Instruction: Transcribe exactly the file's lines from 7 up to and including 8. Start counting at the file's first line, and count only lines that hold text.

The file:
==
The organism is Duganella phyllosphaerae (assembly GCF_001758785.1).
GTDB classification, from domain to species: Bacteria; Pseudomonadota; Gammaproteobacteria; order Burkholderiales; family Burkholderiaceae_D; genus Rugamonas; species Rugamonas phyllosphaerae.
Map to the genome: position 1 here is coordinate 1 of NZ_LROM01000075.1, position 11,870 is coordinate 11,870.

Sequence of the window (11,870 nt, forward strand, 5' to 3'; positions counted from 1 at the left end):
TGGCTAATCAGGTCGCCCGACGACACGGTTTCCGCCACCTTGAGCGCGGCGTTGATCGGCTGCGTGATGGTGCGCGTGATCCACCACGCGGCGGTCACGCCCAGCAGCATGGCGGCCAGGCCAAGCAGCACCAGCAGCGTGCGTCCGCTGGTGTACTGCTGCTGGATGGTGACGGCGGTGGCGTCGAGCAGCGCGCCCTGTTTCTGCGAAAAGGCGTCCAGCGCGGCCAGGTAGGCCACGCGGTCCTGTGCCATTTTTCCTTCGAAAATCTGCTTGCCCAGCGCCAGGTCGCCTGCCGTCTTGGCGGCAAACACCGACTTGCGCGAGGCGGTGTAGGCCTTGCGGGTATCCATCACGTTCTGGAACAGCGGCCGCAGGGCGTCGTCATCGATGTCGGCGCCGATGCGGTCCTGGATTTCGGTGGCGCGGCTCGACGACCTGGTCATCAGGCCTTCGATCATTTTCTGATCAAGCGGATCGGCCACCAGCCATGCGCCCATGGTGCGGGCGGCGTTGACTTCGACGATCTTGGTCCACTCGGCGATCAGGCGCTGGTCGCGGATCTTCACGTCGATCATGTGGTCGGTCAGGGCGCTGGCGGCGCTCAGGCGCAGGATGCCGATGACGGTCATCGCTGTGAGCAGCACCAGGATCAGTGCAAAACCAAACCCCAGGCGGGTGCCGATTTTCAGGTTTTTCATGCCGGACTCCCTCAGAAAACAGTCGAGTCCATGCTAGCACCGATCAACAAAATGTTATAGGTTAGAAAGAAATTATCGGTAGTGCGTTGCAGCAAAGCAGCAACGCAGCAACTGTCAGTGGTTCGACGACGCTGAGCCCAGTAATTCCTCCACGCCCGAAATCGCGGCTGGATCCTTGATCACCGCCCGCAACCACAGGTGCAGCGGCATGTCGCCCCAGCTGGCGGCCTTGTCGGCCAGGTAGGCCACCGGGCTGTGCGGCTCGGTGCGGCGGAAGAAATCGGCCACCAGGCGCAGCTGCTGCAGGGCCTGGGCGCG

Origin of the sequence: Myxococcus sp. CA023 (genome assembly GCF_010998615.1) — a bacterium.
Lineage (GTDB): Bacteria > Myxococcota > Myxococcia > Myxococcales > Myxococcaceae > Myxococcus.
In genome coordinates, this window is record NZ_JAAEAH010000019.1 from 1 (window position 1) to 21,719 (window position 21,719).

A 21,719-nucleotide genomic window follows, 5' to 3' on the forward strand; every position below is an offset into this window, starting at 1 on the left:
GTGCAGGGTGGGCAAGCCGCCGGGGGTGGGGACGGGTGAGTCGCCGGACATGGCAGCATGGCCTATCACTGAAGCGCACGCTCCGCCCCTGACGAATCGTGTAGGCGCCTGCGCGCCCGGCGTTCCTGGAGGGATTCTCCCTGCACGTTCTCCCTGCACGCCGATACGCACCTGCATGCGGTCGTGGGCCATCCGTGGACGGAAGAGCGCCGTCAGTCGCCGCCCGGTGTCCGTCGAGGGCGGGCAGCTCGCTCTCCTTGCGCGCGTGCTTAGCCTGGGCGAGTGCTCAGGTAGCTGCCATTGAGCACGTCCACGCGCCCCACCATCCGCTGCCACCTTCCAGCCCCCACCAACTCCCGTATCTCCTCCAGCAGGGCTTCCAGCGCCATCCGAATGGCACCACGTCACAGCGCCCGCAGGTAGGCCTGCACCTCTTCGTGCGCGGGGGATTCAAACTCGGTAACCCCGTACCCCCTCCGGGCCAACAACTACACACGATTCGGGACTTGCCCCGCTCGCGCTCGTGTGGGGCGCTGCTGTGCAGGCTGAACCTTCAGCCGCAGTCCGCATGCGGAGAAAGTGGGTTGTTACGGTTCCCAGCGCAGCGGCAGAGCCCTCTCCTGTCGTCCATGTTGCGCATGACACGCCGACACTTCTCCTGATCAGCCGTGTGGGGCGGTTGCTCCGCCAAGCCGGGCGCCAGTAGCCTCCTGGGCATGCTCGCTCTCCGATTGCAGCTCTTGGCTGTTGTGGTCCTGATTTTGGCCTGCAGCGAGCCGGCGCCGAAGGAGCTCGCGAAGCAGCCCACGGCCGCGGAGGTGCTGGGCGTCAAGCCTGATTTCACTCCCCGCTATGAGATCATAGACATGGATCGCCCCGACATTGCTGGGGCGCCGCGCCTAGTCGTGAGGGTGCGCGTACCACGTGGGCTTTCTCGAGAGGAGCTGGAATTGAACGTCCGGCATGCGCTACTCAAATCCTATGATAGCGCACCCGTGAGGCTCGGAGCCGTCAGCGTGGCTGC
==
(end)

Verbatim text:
Lineage (GTDB): Bacteria > Myxococcota > Myxococcia > Myxococcales > Myxococcaceae > Myxococcus.
In genome coordinates, this window is record NZ_JAAEAH010000019.1 from 1 (window position 1) to 21,719 (window position 21,719).